General Principles: This is the idea of universalizability: Whatever is right (or wrong) in one situation is right (or wrong) in any relevantly similar situation. Two general ways of thinking about moral issues that make use of the idea of universalizability and that attempt to provide underlying support for common morality while at the same time offering guidelines for resolving conflicts within it. This same insight can lead us to ask questions about fairness and equal treatment, such as ‘‘What if everyone did that?’’ and ‘‘Why should you make an exception of yourself?’’ Reversibility is a special application of the idea of universalizability: In thinking about treating others as I would have them treat me, I need to ask what I would think if the roles were reversed.

The first appeals to the utilitarian ideal of maximizing good consequences and minimizing bad consequences. The second appeal to the ideal of respect for persons. According to utilitarianism, the morality of an action is determined solely through an assessment of its consequences. Utilitarianism has several limitations. First, it is difficult to weigh matters of life and death by weighing happiness against suffering. Second, utilitarianism is unable to distinguish between morally justified and morally unjustified emotions. Finally, utilitarians may not give special weight to the fact that certain consequences may affect them personally.

Utilitarian Thinking: approach in addressing moral problems requires us to focus on the idea of bringing about ‘‘the greatest good for the greatest number.’’ There are 3 approaches in utilitarian, where; (1) Cost-benefit approach (course of action that produces the greatest benefit relative to cost is the one that should be chosen), (2) the act utilitarian approach (Utilitarian approaches to problems do not necessarily require that values always be rendered in strictly quantitative terms. However, they do require trying to determine what will, in some sense, maximize good consequences) and (3) the rule utilitarian approach (to propose rules that are justified by their utility. When such rules are reasonably well understood and generally accepted, there are advantages for individuals using rules as a guide to action rather than attempting directly to calculate the likely consequences of the various alternative courses of actions in each situation.

Respect for persons: Those actions or rules are right that regard each person as worthy of respect as a moral agent. This equal regard for moral agents can be understood as a basic requirement of justice. A moral agent must be distinguished from inanimate objects, such as knives or airplanes, which can only fulfill goals or purposes that are imposed externally. (1) Golden Rule Approach (as requiring not only that I place myself in the position of the recipient but also that I adopt the recipient’s values and individual circumstances. In other situations, placing myself in the position of the other people and assuming their values creates a new set of problems. The Golden Rule does not by itself provide all the criteria that must be met to satisfy the standard of respect for persons. But its requirements of universalizability and reversibility are vital steps in satisfying that standard.), (2) Self-defeating approach (treating myself as an exception to the rule is to pursue my own good at the expense of others. Thus, it fails to treat them with appropriate respect. Sometimes the purpose I have in performing the action is undermined if everyone else does what I do, even if I can perform the action itself. The question is, What if everyone did this? This is a hypothetical question—not a prediction that others actually will act this way as a result of what someone else does.) (3) The rights approach (we accord others the rights necessary to exercise their agency and to pursuing their well-being. A right may be understood as an entitlement to act or to have another individual act in a certain way. Minimally, rights serve as a protective barrier, shielding individuals from unjustified infringements of their moral agency by others.)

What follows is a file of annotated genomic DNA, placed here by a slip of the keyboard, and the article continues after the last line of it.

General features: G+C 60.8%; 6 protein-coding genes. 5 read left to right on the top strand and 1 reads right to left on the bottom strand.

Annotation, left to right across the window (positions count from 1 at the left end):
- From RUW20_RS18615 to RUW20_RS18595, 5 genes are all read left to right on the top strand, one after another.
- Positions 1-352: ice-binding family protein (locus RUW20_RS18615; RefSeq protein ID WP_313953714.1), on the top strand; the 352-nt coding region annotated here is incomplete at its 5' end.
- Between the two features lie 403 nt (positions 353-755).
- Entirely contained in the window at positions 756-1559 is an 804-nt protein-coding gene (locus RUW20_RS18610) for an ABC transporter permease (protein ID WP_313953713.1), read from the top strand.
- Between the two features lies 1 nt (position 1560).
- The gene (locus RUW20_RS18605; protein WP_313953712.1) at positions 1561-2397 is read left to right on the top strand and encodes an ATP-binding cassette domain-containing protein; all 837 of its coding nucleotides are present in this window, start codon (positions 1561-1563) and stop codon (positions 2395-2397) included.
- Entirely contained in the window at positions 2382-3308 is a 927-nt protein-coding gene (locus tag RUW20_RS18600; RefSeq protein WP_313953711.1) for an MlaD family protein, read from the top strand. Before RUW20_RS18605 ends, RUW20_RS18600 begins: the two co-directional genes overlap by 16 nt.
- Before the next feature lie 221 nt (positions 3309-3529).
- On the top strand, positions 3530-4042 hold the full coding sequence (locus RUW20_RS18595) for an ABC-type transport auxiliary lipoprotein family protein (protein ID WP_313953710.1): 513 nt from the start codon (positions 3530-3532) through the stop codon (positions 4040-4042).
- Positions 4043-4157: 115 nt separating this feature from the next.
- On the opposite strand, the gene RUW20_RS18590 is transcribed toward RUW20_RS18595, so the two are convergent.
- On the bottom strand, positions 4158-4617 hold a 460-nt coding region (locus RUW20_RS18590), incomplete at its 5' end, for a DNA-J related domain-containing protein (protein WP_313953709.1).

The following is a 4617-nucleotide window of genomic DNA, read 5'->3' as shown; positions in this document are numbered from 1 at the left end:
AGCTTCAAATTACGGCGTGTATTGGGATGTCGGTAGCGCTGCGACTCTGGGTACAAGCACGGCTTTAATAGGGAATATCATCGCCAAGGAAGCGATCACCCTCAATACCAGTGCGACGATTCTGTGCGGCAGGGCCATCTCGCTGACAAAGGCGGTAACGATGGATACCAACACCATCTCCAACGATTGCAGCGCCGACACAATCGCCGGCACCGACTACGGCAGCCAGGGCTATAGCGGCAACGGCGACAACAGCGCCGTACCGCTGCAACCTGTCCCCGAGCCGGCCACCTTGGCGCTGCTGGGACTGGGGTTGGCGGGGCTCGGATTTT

The right approach hiearachy: 1. Identify the basic obligations, values, and interests at stake, noting any conflicts. 2. Analyze the action or rule to determine what options are available and what rights are at stake. 3. Determine the audience of the action or rule (those whose rights would be affected). 4. Evaluate the seriousness of the rights infringements that would occur with each option, taking into account both the tier level of rights and the number of violations or infringements involved. 5. Make a choice that seems likely to produce the least serious rights infringements.


Ethics and Design: In many respects, the ethical problems of engineers are like the ethical problems facing moral agents in general: They call for decisions about what we should do, not simply reflection on what we or others have already done or failed to do. For interesting or substantive engineering design problems, there is rarely, if ever, a uniquely correct solution or response, or indeed, any predetermined number of correct responses.

Although definitions of concepts are open-ended, this does not mean that every application of a concept is problematic. In fact, it is usually quite easy to find clearcut, unproblematic instances. We can refer to these as paradigm cases. Drawing line. uncontroversially wrong we shall call negative paradigm cases, and cases that are uncontroversially acceptable are positive paradigm cases.

Solutions: Conflicting Values: Creative middle way solution. Convergence, divergence and creative middle way